Today a colleague shared a podcast with Greg McKeown, author of the book <Essentialism> and <Effortless>. This theme touches so many aspects of my work currently, in the context of complex human system transformation, as well as challenges and aspirations of working in a teal way, working with fluidy teams, prioritizing in the face of ambiguity. Here are some reflections.

  1. Awareness of one’s own meaning and purpose

The first aspect that resonates a lot is the foundation of all, clear awareness of what’s my meaning and purpose in life. With clarity in this question, it is easier for me to make choices and say no to certain things, therefore wholeheartedly focusing on the things that I say yes to.

My own process has been an evolution, it feels like a gradual process of peeling off the layers and layers of beliefs, gradually touching my core values. For me, there is a component of compassion, for self and others and the system. There is a component of curiosity and seeking, being comfortable that the path is the goal. And there is a component of lightness and non-attachment of grasping. After all, we are all guests in this world and we will leave one day. Zooming out every now and then to see life as a holistic story could help to bring perspective.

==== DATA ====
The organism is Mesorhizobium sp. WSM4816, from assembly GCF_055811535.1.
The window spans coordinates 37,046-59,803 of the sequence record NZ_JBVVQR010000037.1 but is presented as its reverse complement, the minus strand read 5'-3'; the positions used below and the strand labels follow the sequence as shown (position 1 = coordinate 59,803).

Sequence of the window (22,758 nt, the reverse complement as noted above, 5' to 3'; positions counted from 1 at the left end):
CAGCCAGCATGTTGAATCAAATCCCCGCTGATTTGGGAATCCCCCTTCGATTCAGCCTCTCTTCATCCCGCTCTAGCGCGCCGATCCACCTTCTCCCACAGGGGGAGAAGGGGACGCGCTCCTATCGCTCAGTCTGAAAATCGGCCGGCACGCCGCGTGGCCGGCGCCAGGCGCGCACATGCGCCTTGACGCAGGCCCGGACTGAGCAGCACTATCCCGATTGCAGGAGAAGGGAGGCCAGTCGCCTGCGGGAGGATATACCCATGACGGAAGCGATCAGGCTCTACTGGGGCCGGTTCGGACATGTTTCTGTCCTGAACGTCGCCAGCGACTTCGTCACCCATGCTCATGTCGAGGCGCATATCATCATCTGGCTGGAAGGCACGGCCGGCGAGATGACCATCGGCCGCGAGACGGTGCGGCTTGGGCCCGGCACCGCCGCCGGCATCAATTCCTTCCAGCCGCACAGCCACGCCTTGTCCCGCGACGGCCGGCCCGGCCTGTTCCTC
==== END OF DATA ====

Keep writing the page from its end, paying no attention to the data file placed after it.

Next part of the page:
Listening to this podcast, I realize how important it is to have such awareness. The author said in a witty way, “I realized that until I knew what was important right now, what was important right now was to figure out what was important right now!

2. Critical aspects of prioritization in a teal-like environment

Another reason why I was intrigued by the 2 books is its relevance in a Teal-like environment. In the organizational context, I’d say my current team environment is the closest to teal in my entire career. Despite all challenges and ambiguity, we aspire to swarm to meaningful outcomes, in fluid teams, and aspire to create all supporting mechanisms of a networked organization so that the whole organization is more able to enable the value creation of the ecosystem.

So far one of my biggest challenges has been identifying the key leveraging points, prioritizing and bringing creativity and depth to few most important topics. As the author indicates “Essentialism is not about how to get more things done; it’s about how to get the right things done. It doesn’t mean just doing less for the sake of less either. It is about making the wisest possible investment of your time and energy in order to operate at our highest point of contribution by doing only what is essential.”

There is a human tendency to solve problems by doing more. And in a teal-like environment where everyone has the freedom to swarm to their passion, transparency, alignment and prioritization is ever more important. With clear enough outcomes and transparency, people should have a clearer view of prioritization. Then we could use aligned mission principles to help make personal decisions about where to swarm.

There is another element of incentives. What are the incentives for stopping, doing less and creating space as opposed to adding new actions in the system? A system transformation to teal way of organization requires all aspects to be organically evolving at the same pace.

“What if we stopped celebrating being busy as a measurement of importance? What if instead we celebrated how much time we had spent listening, pondering, meditating, and enjoying time with the most important people in our lives?”